Hugh Reilly: Twins aren’t a magic fix for failing schools

Michael Russell. Picture: Neil Hanna
Michael Russell. Picture: Neil Hanna
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I’VE never liked twins. Nature’s clones prance around as if they are somehow special creatures when in fact they are nothing more than either a human double-yolk egg (identical) or a promotional offer from the womb, conceive one, get one free (fraternal).

Peacocking peculiarities of their mother’s reproductive system love to say the horoscope sign Gemini is a celebration of twins. Of course, they ignore the overwhelming evidence that twins are inherently evil: Romulus and Remus, Reggie and Ronnie Kray, Jedward. I could say more, but the Proclaimers have a good legal team.

However, twins are a strangely alluring concept. This can be the only explanation why towns twin with other urbanisations elsewhere on the globe. For example, Airdrie is twinned with Port Stanley. Keen geographers will know that one settlement is a barren, inhospitable, remote outpost of the British Empire and the other is the capital of the Falkland Islands. My own city, Glasgow, is twinned with Bethlehem, the link being perhaps that both are famous for their single mums.

Education secretary Mike Russell, a doppelganger for 1970s folk singer Mike Harding, believes failing schools in deprived areas should be twinned with successful schools serving similarly disadvantaged catchment areas. The Improvement Partnership Programme hopes to break the relationship between poverty and underachievement. This model of increasing attainment – working well in Ontario, Canada – also targets schools that are allegedly “coasting” (not pushing pupils in affluent suburbs hard enough).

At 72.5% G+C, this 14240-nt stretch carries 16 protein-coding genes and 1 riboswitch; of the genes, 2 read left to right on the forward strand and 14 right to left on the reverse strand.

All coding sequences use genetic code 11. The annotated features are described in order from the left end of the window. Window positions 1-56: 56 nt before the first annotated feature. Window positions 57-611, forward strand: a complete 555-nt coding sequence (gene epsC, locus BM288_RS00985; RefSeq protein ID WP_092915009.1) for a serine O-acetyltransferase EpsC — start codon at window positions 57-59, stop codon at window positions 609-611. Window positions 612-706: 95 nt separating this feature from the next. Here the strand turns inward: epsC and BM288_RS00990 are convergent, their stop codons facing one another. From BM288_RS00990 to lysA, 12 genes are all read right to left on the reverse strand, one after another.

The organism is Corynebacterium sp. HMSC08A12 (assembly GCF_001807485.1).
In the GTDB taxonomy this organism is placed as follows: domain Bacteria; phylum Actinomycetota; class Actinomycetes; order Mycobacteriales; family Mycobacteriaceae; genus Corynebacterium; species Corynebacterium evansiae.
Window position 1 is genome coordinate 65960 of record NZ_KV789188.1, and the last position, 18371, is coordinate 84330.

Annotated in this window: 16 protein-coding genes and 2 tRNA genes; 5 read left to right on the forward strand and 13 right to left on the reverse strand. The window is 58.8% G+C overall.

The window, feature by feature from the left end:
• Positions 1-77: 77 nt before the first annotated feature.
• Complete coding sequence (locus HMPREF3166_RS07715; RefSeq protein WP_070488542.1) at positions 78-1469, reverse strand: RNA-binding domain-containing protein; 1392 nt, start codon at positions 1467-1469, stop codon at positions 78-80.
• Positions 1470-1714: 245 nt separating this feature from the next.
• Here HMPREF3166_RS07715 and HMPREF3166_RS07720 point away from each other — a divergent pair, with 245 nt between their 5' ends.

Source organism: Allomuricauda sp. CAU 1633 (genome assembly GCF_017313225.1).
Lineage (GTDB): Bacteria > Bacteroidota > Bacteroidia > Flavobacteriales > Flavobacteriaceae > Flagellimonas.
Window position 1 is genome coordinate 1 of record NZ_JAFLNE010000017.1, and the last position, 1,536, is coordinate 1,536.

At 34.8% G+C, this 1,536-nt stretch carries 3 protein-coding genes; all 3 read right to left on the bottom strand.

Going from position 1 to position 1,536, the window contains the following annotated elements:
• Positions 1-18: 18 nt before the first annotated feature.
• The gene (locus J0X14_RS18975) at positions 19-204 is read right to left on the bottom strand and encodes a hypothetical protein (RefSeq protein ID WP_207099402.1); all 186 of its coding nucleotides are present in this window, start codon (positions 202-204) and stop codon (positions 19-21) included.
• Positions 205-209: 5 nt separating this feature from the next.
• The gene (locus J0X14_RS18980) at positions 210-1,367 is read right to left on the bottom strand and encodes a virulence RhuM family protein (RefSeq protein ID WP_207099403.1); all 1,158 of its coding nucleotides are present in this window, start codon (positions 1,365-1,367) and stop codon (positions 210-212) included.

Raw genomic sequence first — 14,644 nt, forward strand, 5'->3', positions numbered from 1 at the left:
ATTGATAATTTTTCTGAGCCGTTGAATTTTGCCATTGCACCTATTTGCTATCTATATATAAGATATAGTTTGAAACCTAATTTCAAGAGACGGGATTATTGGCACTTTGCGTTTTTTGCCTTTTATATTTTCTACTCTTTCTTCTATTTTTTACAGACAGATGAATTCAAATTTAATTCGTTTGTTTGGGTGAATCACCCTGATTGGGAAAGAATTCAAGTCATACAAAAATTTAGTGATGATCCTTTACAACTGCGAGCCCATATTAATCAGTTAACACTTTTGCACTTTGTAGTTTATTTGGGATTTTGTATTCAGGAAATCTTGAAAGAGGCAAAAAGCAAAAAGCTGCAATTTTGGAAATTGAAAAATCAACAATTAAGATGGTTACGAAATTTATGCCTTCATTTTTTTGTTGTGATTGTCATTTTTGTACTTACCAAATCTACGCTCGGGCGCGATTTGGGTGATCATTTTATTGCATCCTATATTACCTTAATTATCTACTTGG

Mr Russell is not coercing schools to participate. Instead, he foresees establishments will enthusiastically collaborate with each other, sharing information and best practice to improve exam performance, teaching methodologies and pupil tracking systems. In my opinion, the civil partnership he envisages will end in a bitter divorce. In my experience, education establishments are very insular in outlook. For example, the default position for school management teams running a sink school is to deny there is a problem. Wretched national exam results are dismissed as being less important than the many “wonderful” things the school is doing for its fine young people. For the management team of a failing school, traipsing down to its more successful rival to discover better teaching and learning methods would be a walk of shame.

Under the scheme, teachers will shadow the work of colleagues, the expectation being that some of the magic teaching dust will be sprinkled upon their tweed jackets. When I was a chalkie, I once stalked, sorry, shadowed a coquettish female teacher from whom this old dog was supposed to learn new teaching tricks. It would be curmudgeonly of me not to admit that she put on quite a show; indeed, it crossed my mind that education’s gain had been Butlin’s loss. With the noise levels in the classroom resembling that of Babel High Street on a particularly good day for gossiping, and kids receiving raucous praise for completing the most mundane of tasks, the experience was a Stargate peep into the future of teaching. I felt the likelihood of me embracing this Brave New World to be on a par with Eric Joyce announcing that his application to join the Quakers had been accepted.

The EIS gave a guarded welcome to the proposed policy but, predictably, called for additional resources. A relatively cost-free alternative would be for the Scottish government to set up a Truth and Reconciliation Committee in order that schools could come forward and confess the ruses used to inflate exam results. For example, a school not unknown to me identified students on track for a General Standard Grade award and promptly put on after-school revision for only these pupils. Unsurprisingly, the school upped its Credit awards. The fact that other learners were denied the opportunity to maximise their attainment was of no consequence. Another strategy is to only present those candidates who are certain to pass. This means that youngsters who might be successful don’t get anywhere near the exam paper, unfortunate collateral damage in the war to drive up attainment figures.

Mr Russell also announced that parents would receive information on the benefits of the Curriculum for Excellence. Let’s hope the twin policies of school partnerships and CfE awareness-raising lead to educational progress.